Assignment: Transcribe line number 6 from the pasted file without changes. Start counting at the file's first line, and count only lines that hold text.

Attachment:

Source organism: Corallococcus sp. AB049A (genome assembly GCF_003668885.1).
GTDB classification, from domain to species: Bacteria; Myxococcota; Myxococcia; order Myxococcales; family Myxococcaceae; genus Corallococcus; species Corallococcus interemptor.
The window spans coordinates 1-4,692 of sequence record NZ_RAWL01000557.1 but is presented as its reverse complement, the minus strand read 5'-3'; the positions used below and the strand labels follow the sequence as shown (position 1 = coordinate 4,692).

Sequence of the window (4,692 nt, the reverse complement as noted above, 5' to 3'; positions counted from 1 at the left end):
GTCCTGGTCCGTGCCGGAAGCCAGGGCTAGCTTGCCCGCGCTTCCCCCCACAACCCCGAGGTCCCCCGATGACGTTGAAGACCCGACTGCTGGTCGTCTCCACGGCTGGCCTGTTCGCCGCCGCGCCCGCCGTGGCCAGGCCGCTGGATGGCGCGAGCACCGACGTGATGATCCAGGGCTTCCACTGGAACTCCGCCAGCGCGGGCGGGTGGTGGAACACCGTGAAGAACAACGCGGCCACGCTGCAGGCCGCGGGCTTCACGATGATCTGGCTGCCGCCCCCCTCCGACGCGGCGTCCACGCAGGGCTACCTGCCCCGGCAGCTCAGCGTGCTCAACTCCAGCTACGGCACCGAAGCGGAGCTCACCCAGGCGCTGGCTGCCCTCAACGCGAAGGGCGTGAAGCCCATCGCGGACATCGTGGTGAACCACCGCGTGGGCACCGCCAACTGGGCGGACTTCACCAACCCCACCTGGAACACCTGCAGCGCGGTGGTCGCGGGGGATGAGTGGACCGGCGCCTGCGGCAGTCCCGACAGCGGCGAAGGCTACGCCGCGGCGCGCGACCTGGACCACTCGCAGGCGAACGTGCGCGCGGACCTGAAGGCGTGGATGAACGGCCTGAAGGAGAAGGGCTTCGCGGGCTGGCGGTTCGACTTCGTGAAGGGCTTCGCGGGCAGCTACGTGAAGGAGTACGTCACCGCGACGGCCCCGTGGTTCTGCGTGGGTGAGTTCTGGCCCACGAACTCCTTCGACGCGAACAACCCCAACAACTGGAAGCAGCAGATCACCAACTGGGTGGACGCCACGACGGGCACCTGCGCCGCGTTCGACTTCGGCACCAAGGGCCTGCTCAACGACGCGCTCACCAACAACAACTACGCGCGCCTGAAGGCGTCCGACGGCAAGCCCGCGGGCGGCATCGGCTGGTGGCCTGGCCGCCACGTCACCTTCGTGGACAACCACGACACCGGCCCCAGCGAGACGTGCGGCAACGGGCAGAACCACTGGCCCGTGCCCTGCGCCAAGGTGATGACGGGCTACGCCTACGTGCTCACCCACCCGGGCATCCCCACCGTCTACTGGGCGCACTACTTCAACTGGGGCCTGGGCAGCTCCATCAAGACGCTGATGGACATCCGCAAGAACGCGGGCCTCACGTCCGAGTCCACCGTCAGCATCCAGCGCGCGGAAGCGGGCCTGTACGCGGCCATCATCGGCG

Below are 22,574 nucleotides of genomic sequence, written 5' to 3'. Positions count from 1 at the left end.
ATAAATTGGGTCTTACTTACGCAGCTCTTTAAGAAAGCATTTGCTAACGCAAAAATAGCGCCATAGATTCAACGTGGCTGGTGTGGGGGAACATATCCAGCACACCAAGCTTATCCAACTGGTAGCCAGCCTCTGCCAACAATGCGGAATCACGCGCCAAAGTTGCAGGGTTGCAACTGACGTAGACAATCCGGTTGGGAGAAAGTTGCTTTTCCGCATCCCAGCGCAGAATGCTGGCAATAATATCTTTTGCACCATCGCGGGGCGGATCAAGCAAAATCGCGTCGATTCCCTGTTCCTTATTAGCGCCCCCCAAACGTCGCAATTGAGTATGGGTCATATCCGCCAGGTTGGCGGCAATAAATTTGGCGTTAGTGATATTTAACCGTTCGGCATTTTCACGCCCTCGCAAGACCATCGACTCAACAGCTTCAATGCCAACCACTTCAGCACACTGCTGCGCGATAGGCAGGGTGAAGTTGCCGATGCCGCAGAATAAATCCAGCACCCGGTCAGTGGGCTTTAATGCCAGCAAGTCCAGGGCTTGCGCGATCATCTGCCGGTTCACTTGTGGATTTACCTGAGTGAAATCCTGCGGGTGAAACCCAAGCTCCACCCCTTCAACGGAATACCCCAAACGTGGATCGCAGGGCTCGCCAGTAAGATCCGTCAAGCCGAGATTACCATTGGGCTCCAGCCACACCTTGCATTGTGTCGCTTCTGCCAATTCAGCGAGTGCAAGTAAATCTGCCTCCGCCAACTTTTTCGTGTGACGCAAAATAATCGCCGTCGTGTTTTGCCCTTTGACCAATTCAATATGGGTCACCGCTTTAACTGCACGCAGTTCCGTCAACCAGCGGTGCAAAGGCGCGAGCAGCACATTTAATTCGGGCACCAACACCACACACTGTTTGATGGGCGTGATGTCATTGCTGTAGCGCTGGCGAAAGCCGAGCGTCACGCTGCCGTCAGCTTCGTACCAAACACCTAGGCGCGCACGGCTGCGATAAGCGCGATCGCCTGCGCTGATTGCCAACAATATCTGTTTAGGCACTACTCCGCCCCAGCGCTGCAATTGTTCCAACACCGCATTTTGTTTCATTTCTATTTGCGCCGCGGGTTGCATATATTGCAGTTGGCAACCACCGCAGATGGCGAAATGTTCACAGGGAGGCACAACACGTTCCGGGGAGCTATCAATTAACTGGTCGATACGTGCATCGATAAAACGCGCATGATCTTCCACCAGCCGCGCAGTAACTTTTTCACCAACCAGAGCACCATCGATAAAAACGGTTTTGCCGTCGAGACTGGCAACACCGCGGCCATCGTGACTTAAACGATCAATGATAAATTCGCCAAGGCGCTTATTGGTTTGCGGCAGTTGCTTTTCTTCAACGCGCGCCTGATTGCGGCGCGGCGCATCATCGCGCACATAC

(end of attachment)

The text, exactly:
Below are 22,574 nucleotides of genomic sequence, written 5' to 3'. Positions count from 1 at the left end.